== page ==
Here’s a very pleasant surprise, and something I hadn’t even heard of until I came to Bangkok: khanom bueang, a Thai dessert that consists of thin, crispy pancakes with a generous spread of a creamy Italian-meringue-like substance, along with other fillings (the one I tried had egg yolk threads, though coconut was also an option).
This was really, really good. It probably helped that they were made fresh at this booth in the food court in the Terminal 21 mall (the food courts here are so much better than the food courts back home, it’s ridiculous).
The pancakes were crispy and fresh, and were kind of like a cross between a crepe and a cookie. The creamy meringue worked perfectly with the crispy pancake, and though the egg yolk threads didn’t add much (they were just kind of chewy and tasteless), they didn’t detract, either.
I got an order of 10 of them, and I figured I’d eat a few right away and then save the rest for later. But of course they all wound up in my belly immediately, which I probably should have predicted. I’m not really a “save delicious food for later” kind of guy.
You know you’re in the right city when you can just randomly stumble across a place that’s this delicious.
How delicious, you ask? Extremely delicious.
I wasn’t even sure what I was ordering. I held up two fingers (my brother is here on this leg of the trip, so I’m ordering for two), just assuming I’d wind up with waffles. He asked “mango pancake?” I nodded, and we were off to the races.
Everything about this was shockingly good — from the fresh and fluffy pancake, to the satisfyingly tart sauce, to the chunks of absolutely perfect mango. The very sweet, creamy mango works great with the pancake, with the slightly sour sauce cutting the sweetness from the fruit.
I wish I knew what this place was called, but trust me — if you ever find yourself in Hong Kong, just wander around until you find it. It’s totally worth it.
I was trying to go to a bistro called Le Comptoir du Relais; it was completely full (it almost never occurs to me to make reservations, so this actually happens a lot). They do, however, have a small take-out window with sandwiches and pastries. I figured this was a pretty good opportunity to try a ham and butter sandwich, which is supposedly the second most popular sandwich in France.
(The first? Burgers. Everyone loves burgers.)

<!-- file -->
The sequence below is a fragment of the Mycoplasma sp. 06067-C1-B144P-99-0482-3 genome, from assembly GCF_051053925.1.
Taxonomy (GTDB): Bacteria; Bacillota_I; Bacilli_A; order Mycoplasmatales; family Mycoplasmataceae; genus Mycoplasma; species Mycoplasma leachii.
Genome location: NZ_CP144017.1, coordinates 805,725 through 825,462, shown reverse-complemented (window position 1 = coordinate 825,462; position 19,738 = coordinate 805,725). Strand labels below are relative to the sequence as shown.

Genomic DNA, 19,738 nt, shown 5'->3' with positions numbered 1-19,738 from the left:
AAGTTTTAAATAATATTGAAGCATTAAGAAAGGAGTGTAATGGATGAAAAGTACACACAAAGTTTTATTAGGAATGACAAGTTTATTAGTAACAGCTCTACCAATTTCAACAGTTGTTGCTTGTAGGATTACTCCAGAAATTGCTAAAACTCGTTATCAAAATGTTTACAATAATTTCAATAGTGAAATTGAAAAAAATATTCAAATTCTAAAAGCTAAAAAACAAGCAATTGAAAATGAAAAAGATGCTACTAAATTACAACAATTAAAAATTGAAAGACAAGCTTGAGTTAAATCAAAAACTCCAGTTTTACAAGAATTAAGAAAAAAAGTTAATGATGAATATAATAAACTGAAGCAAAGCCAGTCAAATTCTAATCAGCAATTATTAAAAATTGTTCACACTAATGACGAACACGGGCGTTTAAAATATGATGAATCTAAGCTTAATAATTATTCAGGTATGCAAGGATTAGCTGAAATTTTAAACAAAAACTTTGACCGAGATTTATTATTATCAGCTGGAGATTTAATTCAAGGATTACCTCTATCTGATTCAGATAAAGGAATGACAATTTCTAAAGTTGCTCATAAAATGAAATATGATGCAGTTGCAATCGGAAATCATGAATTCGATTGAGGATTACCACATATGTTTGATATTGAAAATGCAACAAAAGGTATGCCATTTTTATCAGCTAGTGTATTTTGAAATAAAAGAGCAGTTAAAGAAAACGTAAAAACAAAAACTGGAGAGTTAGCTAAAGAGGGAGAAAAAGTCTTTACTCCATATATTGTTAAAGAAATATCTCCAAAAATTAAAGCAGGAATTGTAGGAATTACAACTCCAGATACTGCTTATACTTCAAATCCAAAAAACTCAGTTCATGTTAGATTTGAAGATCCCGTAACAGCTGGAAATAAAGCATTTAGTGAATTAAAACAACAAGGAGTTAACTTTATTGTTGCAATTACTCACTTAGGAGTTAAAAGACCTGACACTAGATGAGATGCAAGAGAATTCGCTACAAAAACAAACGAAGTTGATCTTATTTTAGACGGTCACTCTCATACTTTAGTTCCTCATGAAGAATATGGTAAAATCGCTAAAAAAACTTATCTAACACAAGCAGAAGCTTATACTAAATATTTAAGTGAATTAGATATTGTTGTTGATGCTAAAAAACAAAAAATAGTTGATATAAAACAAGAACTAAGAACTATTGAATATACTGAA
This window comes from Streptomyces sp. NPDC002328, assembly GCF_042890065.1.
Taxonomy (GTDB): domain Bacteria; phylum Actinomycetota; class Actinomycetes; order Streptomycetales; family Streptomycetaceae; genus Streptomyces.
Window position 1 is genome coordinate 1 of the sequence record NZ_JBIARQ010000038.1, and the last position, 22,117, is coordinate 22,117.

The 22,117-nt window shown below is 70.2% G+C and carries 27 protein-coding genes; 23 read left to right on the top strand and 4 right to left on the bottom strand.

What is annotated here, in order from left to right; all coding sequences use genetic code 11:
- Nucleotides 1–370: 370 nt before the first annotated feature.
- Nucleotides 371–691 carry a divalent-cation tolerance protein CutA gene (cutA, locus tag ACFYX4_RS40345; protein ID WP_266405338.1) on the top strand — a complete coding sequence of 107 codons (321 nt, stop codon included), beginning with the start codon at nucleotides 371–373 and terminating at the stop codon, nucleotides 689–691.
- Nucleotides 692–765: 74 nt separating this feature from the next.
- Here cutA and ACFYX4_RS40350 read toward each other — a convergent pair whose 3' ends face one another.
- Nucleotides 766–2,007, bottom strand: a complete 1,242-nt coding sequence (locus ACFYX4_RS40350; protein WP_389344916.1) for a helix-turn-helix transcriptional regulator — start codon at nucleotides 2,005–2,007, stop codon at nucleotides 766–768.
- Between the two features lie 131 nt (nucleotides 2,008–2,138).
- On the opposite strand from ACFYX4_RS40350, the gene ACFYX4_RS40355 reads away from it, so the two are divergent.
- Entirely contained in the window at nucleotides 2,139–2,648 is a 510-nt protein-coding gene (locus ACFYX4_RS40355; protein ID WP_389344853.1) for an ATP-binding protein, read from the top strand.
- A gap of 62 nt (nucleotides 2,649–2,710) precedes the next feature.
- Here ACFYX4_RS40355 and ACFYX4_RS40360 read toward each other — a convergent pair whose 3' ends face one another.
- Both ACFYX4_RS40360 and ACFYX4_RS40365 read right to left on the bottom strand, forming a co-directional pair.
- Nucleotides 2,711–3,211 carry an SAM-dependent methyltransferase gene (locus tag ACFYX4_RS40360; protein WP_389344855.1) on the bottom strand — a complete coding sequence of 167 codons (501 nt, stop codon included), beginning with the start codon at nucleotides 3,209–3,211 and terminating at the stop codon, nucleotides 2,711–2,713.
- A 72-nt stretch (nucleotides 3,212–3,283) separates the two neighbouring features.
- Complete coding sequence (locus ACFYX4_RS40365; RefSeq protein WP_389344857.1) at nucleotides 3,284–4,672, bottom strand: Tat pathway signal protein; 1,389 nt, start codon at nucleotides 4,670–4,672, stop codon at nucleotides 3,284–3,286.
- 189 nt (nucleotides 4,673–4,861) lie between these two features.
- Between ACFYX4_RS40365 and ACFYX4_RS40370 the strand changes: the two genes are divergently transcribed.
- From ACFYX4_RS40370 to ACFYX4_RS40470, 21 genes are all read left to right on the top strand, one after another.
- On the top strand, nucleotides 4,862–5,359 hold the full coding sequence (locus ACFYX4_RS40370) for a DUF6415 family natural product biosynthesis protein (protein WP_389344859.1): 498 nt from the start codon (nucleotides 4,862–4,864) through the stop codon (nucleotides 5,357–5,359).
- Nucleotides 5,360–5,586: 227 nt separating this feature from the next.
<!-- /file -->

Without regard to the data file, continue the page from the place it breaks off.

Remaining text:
It was so good. The crispy (but not overly crunchy) exterior of the baguette combined with the pleasantly chewy interior makes this the perfect bread for a sandwich like this. Combined with the really good quality ham, a very generous slathering of salted butter, and a few slightly sweet cornichons to add some crunch and balance out the rich butter and the fatty ham, it was close to sandwich perfection. It was maybe the best ham sandwich I’ve ever had.
For dessert? The butter theme continued with a beurre-sucre crepe (butter and sugar). This is exactly what it sounds like — it’s a crepe, brushed with melted butter and sprinkled with sugar. It doesn’t sound like much, but the slightly buttery flavour combined with the slight crunch you get from the sugar works shockingly well on the freshly-made crepe.
Hey, you know the pancakes that you grew up loving? Yeah, they’re trash. The Austrians have perfected the pancake; we all need to get with the program and follow their lead.
There’s a restaurant here in Vienna called Heindls Schmarren & Palatschinkenkuchl that serves a dish called kaiserschmarren, which, I’m pretty sure, is the best version of pancakes that I’ve ever had.
It’s kind of like a traditional pancake, only more dense and rich, with an eggy, almost custard-like flavour. A big part of its appeal is the way they serve it; they cut it up and then put it in the oven just long enough for the edges to crisp up. The contrast between the lightly crispy exterior and the moist, cakey interior is the stuff dreams are made of. Sprinkled with icing sugar, topped with cooked raisins, and served with a tart cherry compote, it’s pretty much pancake perfection.